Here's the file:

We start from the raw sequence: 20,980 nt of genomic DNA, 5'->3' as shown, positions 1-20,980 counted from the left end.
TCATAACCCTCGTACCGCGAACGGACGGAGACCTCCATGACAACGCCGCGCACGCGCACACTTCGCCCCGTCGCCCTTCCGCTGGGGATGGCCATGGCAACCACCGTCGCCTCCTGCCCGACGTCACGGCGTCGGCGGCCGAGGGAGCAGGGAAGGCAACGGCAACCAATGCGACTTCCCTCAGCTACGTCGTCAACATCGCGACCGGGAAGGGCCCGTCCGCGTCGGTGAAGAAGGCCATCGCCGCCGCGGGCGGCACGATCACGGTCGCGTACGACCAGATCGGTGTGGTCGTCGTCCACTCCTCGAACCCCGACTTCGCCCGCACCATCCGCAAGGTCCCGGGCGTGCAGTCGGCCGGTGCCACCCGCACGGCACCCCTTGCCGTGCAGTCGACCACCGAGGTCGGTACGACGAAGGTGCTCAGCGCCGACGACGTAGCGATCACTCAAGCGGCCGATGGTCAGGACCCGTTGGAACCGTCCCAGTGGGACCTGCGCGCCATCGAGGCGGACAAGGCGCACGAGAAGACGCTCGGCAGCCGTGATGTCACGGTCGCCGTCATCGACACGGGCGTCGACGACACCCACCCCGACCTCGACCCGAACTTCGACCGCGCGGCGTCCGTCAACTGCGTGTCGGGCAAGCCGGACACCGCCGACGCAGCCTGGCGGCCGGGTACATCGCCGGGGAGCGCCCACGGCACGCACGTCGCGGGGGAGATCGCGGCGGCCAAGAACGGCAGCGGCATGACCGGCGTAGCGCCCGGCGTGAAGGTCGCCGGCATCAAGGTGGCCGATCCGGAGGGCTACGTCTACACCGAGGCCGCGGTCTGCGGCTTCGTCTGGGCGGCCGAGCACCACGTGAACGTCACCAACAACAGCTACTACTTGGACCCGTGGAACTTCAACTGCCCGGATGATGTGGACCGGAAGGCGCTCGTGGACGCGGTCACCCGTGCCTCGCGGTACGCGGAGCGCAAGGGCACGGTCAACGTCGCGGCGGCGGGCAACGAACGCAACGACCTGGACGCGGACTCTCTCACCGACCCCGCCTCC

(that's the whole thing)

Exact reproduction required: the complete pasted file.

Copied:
We start from the raw sequence: 20,980 nt of genomic DNA, 5'->3' as shown, positions 1-20,980 counted from the left end.
TCATAACCCTCGTACCGCGAACGGACGGAGACCTCCATGACAACGCCGCGCACGCGCACACTTCGCCCCGTCGCCCTTCCGCTGGGGATGGCCATGGCAACCACCGTCGCCTCCTGCCCGACGTCACGGCGTCGGCGGCCGAGGGAGCAGGGAAGGCAACGGCAACCAATGCGACTTCCCTCAGCTACGTCGTCAACATCGCGACCGGGAAGGGCCCGTCCGCGTCGGTGAAGAAGGCCATCGCCGCCGCGGGCGGCACGATCACGGTCGCGTACGACCAGATCGGTGTGGTCGTCGTCCACTCCTCGAACCCCGACTTCGCCCGCACCATCCGCAAGGTCCCGGGCGTGCAGTCGGCCGGTGCCACCCGCACGGCACCCCTTGCCGTGCAGTCGACCACCGAGGTCGGTACGACGAAGGTGCTCAGCGCCGACGACGTAGCGATCACTCAAGCGGCCGATGGTCAGGACCCGTTGGAACCGTCCCAGTGGGACCTGCGCGCCATCGAGGCGGACAAGGCGCACGAGAAGACGCTCGGCAGCCGTGATGTCACGGTCGCCGTCATCGACACGGGCGTCGACGACACCCACCCCGACCTCGACCCGAACTTCGACCGCGCGGCGTCCGTCAACTGCGTGTCGGGCAAGCCGGACACCGCCGACGCAGCCTGGCGGCCGGGTACATCGCCGGGGAGCGCCCACGGCACGCACGTCGCGGGGGAGATCGCGGCGGCCAAGAACGGCAGCGGCATGACCGGCGTAGCGCCCGGCGTGAAGGTCGCCGGCATCAAGGTGGCCGATCCGGAGGGCTACGTCTACACCGAGGCCGCGGTCTGCGGCTTCGTCTGGGCGGCCGAGCACCACGTGAACGTCACCAACAACAGCTACTACTTGGACCCGTGGAACTTCAACTGCCCGGATGATGTGGACCGGAAGGCGCTCGTGGACGCGGTCACCCGTGCCTCGCGGTACGCGGAGCGCAAGGGCACGGTCAACGTCGCGGCGGCGGGCAACGAACGCAACGACCTGGACGCGGACTCTCTCACCGACCCCGCCTCC